Once Jack pointed out the hemoglobin/ferritin trend link, a lot of the conflicting research results I had read in the past regarding ferritin and performance started to make sense to me. If you look at just the ferritin value and not the trend then, there likely isn't a strong correlation with sports performance. However, speaking to the trend effect, in studies where women with low levels of ferritin have been given iron supplements and experienced an improvement in iron stores (ferritin values), they generally show an improvement in fatigue levels and performance.

One of the biggest challenges I have faced and I know other athletes face, is getting a doctor to give you tests often enough to see whether there is a trend. I have gotten around that issue by ordering (and paying out-of-pocket for) my own tests through Healthtestingcenters.com. It's $39 for a ferritin test and I get the results in 2-3 days. I will now be ordering hemoglobin tests too!    

So, Saturday night before the race, SWMNBN paid me a major visit (even though she had been taking up residence for the past 9 days already). She swooped in with particular force, and I knew that didn't bode well. I still felt like I needed to see what would happen on race day, allthewhile knowing the odds were against me. I started the race and it felt hard to run. I'm pretty sure I wasn't going that fast. I wanted to at least make it to the point on the course where it hits the ocean because there's a nice, long downhill section where I thought I might be able to get my stride. Nope. We hit the ocean and ran into a major headwind for another 3 miles. I gave it a mile more before I dropped.

Over the next few weeks, I'll be trying to find the cause of this troublesome issue. I have decided to abandon my plans for a spring marathon in favor of keeping myself healthy. Along with low iron levels often comes injury, or at least that has happened for me a couple of times. I will be even more vigilant these next few months as I **fingers crossed** kick SWMNBN out the door and fight tooth and nail to store some iron in my muggle bones.

8 comments:

  1. I didn't read it twice ;-)

    Best of luck in finding out the cause... and a cure!

    ReplyDelete
  2. This is horrifying. I hope you find some answers soon!!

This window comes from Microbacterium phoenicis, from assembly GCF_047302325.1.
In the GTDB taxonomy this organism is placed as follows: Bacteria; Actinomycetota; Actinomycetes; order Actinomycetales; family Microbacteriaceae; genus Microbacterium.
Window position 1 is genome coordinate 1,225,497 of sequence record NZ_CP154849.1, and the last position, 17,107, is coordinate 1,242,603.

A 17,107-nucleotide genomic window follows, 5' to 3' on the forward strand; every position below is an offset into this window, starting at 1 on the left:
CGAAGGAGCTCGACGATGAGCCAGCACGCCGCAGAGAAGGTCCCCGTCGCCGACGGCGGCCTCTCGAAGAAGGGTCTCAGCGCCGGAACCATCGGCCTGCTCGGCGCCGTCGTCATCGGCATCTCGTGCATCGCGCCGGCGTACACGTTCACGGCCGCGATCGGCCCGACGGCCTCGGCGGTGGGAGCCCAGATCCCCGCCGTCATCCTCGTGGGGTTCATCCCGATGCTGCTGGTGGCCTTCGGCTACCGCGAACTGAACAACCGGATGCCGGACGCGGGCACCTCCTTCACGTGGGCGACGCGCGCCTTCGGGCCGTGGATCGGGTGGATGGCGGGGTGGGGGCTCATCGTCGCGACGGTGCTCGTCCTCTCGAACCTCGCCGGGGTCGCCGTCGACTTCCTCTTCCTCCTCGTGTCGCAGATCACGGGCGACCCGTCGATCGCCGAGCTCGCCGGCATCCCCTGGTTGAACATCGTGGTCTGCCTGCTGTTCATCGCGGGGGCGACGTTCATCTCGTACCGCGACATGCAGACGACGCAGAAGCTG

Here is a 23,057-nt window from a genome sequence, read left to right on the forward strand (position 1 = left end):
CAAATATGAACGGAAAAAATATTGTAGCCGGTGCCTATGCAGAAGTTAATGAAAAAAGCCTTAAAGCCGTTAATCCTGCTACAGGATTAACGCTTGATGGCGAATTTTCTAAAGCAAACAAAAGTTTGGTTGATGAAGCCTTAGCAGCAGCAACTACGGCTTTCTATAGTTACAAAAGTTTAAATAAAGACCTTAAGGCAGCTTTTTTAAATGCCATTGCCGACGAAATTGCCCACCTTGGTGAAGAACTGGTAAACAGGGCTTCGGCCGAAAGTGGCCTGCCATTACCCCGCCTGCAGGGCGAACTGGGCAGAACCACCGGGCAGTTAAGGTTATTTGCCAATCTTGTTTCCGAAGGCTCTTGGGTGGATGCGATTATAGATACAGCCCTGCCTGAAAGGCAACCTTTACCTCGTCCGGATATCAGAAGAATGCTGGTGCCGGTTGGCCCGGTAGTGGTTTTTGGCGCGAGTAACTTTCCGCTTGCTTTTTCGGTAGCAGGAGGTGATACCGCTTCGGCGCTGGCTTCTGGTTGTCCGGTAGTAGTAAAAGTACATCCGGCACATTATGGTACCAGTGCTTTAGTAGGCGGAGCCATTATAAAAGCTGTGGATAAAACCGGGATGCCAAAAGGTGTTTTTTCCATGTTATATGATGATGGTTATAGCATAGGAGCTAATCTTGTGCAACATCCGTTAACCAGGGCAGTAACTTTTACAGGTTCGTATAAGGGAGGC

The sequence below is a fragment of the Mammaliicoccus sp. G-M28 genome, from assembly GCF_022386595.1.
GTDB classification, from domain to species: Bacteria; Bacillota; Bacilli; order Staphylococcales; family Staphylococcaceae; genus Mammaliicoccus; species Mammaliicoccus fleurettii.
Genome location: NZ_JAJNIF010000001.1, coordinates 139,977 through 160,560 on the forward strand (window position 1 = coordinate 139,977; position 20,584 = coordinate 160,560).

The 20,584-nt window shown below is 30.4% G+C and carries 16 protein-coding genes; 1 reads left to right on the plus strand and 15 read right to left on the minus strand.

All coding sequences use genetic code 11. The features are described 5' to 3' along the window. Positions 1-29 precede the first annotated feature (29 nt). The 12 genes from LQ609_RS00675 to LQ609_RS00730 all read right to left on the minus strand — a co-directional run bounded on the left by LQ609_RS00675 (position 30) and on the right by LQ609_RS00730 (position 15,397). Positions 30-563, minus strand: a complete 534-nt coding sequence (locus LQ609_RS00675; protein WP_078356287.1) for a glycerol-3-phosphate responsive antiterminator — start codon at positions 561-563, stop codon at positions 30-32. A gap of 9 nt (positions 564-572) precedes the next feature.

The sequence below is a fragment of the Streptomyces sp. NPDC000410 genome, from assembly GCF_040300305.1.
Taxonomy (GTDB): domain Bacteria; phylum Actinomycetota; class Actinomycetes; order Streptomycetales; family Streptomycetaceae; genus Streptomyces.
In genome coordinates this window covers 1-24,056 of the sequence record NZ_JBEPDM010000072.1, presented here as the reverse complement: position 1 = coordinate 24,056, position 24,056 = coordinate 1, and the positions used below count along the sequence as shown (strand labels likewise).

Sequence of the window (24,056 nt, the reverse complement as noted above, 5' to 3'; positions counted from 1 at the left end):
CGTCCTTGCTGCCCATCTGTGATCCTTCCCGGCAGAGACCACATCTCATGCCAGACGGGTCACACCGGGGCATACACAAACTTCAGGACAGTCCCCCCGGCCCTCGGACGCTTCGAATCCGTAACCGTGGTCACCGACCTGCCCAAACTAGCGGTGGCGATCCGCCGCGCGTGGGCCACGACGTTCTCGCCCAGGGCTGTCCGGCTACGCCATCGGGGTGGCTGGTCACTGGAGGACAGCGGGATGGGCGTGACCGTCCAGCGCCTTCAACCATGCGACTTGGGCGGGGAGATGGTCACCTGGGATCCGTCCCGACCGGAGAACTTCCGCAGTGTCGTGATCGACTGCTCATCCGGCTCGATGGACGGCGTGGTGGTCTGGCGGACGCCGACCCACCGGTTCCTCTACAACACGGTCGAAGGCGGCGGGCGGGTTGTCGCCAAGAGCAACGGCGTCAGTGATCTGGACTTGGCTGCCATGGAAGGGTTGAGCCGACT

ReplyDelete
  3. I sure hope they get to the cause of the problem soon. This is NOT fun!! Sleeping 10 hrs a day and still not recovering?! I was :-( RBC production is inhibited when you drop below about 25-30. It would be interesting to see if your ferritin had been slowly tanking over the course of several weeks/months before hitting rock bottom. I went through this back in 2007 and lost about 18 months :( The fatigue came on after a bronchial infection in January and to this day we are still not 100% sure of the cause. I suspect trying to stay vegetarian while living in Russia and having fewer food choices than I did in the US. A friend of mine who was on the US 100k team had the same iron issues. She said it declines over time and when it hits rock bottom you start to suffer. I literally fell off a cliff!!! I was 32-33yrs old at the time. Once the problem was FINALLY identified, the cure took about 2-3 months. My ferritin was 12, HGB just under 12, HCT about 35%. That sucks! I had to do injectable iron,b-12 and folic. I was not absorbing the orals and later discovered the only orals I absorb well are the ferrochels (chelated iron) which I now bring from the US. The iron shots got me back up to better levels and my HGB was and is now in the low-mid 14s. Once the problem is fixed, you still need to do do blood tests regularly to make sure you are not dropping off again. By the time you show symptoms of fatigue,etc, you are likely too low. Also- if doctors suggest injectable iron, you need to monitor this because you don't want overload either! Endurance athletes should try to carry a ferritin closer to 100. Heavy training can deplete RBCs. My performance when I was in this hole was awful! I lost 12-14 min on average in the half 5 or so in the 10 and the marathon was a joke. It was not a gradual drop it was a "falling off the cliff" say from a 1:24 to a 1:38 half with no logical explanation! About 2-3 months after the iron shots, I started to get better but saw full recovery after about half a year. Steak is now my friend and I still get tested to keep an eye on things. I really hope they find the culprit cause and you can get your levels back up again.

    ReplyDelete
    Replies
    1. That's a lot of good info Runnerchick. Seems like we have had parallel experiences with low iron stores. I do feel lucky to be able to absorb iron from the liquid source I use. I can't imagine how awful you must have felt downing that stuff and continuing to lose iron. I get my iron stores checked frequently and was definitely tanking, but this last episode of bleeding really brought it down. I have been supplementing like crazy (3 x per day) and know that I am at least maintaining my low iron stores (more blood tests last week). Once I get the lady issues resolved, I should be able to pop right back up. Fingers crossed. Thanks for all of your great insight!

      Delete
    2. Hope you get it all resolved soon. It was so frustrating having that kind of a drop in my race times, feeling crappy and tired all the time, and not knowing why. It is possible to fully recover and come back strong. I ran my first 100k Worlds and Euros the year after I recovered.

      Delete
    3. That's really reassuring to hear. Thanks!

      Delete